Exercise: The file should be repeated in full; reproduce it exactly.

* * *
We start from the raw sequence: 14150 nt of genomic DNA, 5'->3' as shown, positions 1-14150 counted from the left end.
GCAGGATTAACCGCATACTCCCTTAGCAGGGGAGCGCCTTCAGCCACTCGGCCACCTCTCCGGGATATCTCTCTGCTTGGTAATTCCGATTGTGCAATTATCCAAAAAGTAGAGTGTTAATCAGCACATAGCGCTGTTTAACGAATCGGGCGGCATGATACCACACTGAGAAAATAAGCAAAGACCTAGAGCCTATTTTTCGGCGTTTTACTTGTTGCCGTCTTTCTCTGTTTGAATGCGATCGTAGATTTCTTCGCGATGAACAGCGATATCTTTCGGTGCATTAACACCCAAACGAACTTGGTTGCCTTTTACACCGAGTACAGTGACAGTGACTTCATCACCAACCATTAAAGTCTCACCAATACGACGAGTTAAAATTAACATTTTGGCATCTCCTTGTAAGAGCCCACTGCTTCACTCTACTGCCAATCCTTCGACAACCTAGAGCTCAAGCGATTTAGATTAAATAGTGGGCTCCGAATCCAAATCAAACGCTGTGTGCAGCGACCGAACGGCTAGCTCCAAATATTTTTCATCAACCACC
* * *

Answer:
We start from the raw sequence: 14150 nt of genomic DNA, 5'->3' as shown, positions 1-14150 counted from the left end.
GCAGGATTAACCGCATACTCCCTTAGCAGGGGAGCGCCTTCAGCCACTCGGCCACCTCTCCGGGATATCTCTCTGCTTGGTAATTCCGATTGTGCAATTATCCAAAAAGTAGAGTGTTAATCAGCACATAGCGCTGTTTAACGAATCGGGCGGCATGATACCACACTGAGAAAATAAGCAAAGACCTAGAGCCTATTTTTCGGCGTTTTACTTGTTGCCGTCTTTCTCTGTTTGAATGCGATCGTAGATTTCTTCGCGATGAACAGCGATATCTTTCGGTGCATTAACACCCAAACGAACTTGGTTGCCTTTTACACCGAGTACAGTGACAGTGACTTCATCACCAACCATTAAAGTCTCACCAATACGACGAGTTAAAATTAACATTTTGGCATCTCCTTGTAAGAGCCCACTGCTTCACTCTACTGCCAATCCTTCGACAACCTAGAGCTCAAGCGATTTAGATTAAATAGTGGGCTCCGAATCCAAATCAAACGCTGTGTGCAGCGACCGAACGGCTAGCTCCAAATATTTTTCATCAACCACC